Srinivasa Ramanujan Aiyangar was an Indian Mathematician who was born in Erode, India in 1887 on December 22. So, its his birthday today. He is considered as one of the fractal brain with extra ordinary capabilities. The only Ramanujan Museum in the country, founded by Shri P. K. Srinivasan, a mathematics teacher, operates from March 1993 in the Avvai Academy, Royapuram, Madras. The achievement of Ramanujan was so great that those who can really grasp the work of Ramanujan ‘may doubt that so prodigious a feat had ever been accomplished in the history of thought’.
"Sheer intuitive brilliance coupled to long, hard hours on his slate made up for most of his educational lapse. This ‘poor and solitary Hindu pitting his brains against the accumulated wisdom of Europe’ as Hardy called him, had rediscovered a century of mathematics and made new discoveries that would captivate mathematicians for next century"- by Robert Kanigel in The Man who Knew Infinity : A Life of the
Ramanujan’s life is full of strange contrasts. He had no formal training in mathematics but yet “he was a natural mathematical genius, in the class of Gauss and Euler.” Probably Ramanujan’s life has no parallel in the history of human thought. Godfrey Harold Hardy, (1877-1947), who made it possible for Ramanujan to go to Cambridge and give formal shape to his works, said in one of his lectures given at Harvard Universty (which later came out as a book entitled Ramanujan: Twelve Lectures on Subjects Suggested by His Life and Work): “I have to form myself, as I have never really formed before, and try to help you to form, some of the reasoned estimate of the most romantic figure in the recent history of mathematics, a man whose career seems full of paradoxes and contradictions, who defies all cannons by which we are accustomed to judge one another and about whom all of us will probably agree in one judgement only, that he was in some sense a very great mathematician.”
Contributions and Achievements:
Ramanujan went to Cambridge in 1914 and it helped him a lot but by that time his mind worked on the patterns on which it had worked before and he seldom adopted new ways. By then, it was more about intuition than argument. Hardy said Ramanujan could have become an outstanding mathematician if his skills had been recognized earlier. It was said about his talents of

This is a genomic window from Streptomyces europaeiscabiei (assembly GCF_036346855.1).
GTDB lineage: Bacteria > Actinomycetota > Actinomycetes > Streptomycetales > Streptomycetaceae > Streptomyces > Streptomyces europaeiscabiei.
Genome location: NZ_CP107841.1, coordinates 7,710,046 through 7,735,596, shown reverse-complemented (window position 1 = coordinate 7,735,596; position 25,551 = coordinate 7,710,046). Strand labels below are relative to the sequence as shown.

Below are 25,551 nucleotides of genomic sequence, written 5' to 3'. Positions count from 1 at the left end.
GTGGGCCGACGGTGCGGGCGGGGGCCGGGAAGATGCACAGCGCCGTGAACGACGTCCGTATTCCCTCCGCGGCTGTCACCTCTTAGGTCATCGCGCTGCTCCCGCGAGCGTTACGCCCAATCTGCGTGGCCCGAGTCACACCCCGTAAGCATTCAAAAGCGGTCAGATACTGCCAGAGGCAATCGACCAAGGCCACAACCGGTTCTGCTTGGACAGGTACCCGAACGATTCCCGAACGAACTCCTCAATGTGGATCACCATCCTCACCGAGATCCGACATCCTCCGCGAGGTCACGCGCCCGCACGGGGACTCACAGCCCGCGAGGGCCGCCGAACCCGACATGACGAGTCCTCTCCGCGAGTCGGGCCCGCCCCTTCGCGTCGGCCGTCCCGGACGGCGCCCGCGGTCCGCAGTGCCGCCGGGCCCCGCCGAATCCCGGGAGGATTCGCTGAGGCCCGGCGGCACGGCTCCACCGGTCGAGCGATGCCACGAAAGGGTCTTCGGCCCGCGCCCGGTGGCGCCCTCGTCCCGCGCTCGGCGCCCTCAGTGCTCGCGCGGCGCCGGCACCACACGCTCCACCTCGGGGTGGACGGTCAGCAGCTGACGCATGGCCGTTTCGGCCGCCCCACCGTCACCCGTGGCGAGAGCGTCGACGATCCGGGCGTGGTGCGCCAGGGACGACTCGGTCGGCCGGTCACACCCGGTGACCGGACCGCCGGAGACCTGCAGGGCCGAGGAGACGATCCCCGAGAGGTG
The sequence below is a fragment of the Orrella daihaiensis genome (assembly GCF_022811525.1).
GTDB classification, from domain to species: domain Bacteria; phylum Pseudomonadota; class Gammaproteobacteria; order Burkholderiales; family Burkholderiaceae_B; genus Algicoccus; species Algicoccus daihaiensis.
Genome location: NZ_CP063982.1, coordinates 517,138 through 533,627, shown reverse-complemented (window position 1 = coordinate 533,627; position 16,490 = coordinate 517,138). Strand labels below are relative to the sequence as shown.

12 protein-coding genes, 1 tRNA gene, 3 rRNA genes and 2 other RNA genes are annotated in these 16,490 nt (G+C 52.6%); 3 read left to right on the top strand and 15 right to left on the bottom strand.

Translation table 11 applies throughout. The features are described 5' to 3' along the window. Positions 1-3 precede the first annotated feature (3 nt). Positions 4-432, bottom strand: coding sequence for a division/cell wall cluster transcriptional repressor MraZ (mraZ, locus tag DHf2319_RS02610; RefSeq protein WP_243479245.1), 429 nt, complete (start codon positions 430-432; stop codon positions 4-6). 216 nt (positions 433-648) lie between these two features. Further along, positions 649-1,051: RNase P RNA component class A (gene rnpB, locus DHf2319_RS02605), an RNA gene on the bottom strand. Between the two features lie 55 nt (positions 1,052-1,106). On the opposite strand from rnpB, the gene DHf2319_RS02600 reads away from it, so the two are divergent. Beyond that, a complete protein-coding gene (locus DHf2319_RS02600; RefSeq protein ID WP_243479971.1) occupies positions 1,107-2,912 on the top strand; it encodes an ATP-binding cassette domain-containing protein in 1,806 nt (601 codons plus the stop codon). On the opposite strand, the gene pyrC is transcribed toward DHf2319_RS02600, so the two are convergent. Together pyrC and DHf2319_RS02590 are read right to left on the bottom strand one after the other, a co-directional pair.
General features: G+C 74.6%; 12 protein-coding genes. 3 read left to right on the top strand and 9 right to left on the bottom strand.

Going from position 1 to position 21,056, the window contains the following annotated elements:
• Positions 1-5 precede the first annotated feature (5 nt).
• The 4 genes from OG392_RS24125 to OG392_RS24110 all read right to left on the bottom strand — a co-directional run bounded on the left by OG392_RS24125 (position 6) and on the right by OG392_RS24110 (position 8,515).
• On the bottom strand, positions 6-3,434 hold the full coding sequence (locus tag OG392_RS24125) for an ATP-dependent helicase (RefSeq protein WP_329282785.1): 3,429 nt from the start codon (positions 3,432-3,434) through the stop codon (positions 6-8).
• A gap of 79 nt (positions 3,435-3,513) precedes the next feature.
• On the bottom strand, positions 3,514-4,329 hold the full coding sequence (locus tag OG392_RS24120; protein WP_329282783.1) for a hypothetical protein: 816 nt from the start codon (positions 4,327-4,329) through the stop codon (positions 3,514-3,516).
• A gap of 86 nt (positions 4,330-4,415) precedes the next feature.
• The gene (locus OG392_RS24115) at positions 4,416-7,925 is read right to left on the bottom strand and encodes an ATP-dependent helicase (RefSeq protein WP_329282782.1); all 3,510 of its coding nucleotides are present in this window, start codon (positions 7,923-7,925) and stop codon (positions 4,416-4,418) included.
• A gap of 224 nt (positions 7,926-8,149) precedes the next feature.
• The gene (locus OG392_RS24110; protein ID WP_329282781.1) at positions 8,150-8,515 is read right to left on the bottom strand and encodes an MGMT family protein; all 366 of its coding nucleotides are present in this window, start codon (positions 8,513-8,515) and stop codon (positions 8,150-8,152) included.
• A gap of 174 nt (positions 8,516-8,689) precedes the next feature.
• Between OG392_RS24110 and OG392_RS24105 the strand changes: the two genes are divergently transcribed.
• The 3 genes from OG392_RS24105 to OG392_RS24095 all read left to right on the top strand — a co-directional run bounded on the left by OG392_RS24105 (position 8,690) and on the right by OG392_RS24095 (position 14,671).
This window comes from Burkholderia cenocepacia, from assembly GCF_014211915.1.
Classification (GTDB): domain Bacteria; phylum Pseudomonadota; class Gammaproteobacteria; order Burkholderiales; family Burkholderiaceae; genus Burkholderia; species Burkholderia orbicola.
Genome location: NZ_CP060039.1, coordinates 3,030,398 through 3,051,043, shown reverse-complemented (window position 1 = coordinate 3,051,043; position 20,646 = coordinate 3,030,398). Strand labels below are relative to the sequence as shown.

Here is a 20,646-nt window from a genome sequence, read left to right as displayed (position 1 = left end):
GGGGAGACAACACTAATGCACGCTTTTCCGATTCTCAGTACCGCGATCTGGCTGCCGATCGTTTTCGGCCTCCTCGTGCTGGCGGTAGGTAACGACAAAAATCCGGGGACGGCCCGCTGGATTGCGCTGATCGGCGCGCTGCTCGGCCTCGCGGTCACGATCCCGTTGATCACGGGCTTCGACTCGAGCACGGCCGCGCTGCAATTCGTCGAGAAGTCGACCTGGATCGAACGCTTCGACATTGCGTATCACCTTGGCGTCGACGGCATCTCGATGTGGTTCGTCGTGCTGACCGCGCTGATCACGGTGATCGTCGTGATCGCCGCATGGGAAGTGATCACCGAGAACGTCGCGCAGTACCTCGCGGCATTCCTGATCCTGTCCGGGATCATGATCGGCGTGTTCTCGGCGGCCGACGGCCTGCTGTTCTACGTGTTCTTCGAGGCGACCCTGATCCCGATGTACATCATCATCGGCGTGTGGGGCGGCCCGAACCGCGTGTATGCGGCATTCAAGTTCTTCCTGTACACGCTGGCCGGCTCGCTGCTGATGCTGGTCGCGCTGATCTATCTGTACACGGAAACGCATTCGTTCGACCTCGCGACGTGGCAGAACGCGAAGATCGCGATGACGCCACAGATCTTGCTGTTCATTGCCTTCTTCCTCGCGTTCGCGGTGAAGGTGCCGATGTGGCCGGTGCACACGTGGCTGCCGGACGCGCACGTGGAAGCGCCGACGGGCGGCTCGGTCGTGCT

hypergeometric series that, “he was unquestionably one of the great masters.” It was due to his sharp memory, calculative mind, patience and insight that he was a great formalist of his days. But it was due to his some methods of working in the work analysis and theories of numbers that did not let him excel that much. In mathematics, there is a distinction between having an insight and having a proof.
Ramanujan's talent suggested a plethora of formulae that could then be investigated in depth later. It is said by G. H. Hardy that Ramanujan's discoveries are unusually rich and that there is often more to them than initially meets the eye. As a by-product, new directions of research were opened up. Examples of the most interesting of these formulae include the intriguing infinite series for π
He got elected as the fellow in 1918 at the Trinity College at Cambridge and the Royal Society. He departed from this world on April 26, 1920.
Ramanujan's "LOST NOTEBOOK"
is the manuscript in which the Indian mathematician Srinivasa Ramanujan recorded the mathematical discoveries of the last year (1919–1920) of his life. Its whereabouts was unknown to all but a few mathematicians until it was rediscovered by George Andrews in 1976, in a box of effects of G. N. Watson stored at the Wren Library at Trinity College, Cambridge. The "notebook" is not a book, but consists of 87 loose and unordered sheets of paper, with more than 600 of Ramanujan's formulas.
George Andrews and Bruce C. Berndt (2005, 2009, 2012, 2013) have published several books in which they give proofs for Ramanujan's formulas included in the notebook. Berndt says of the notebooks' discovery: "The discovery of this 'Lost Notebook' caused roughly as much stir in the mathematical world as the discovery of Beethoven’s tenth symphony would cause in the musical world." (Peterson 2006). Rankin (1989) described the lost notebook in detail. The majority of the formulas are about q-series and mock theta functions, about a third are about modular equations and singular moduli, and the remaining formulas are mainly about integrals, Dirichlet series, congruences, and asymptotics.
Source-Ancient Indian Scientific Knowledge Forum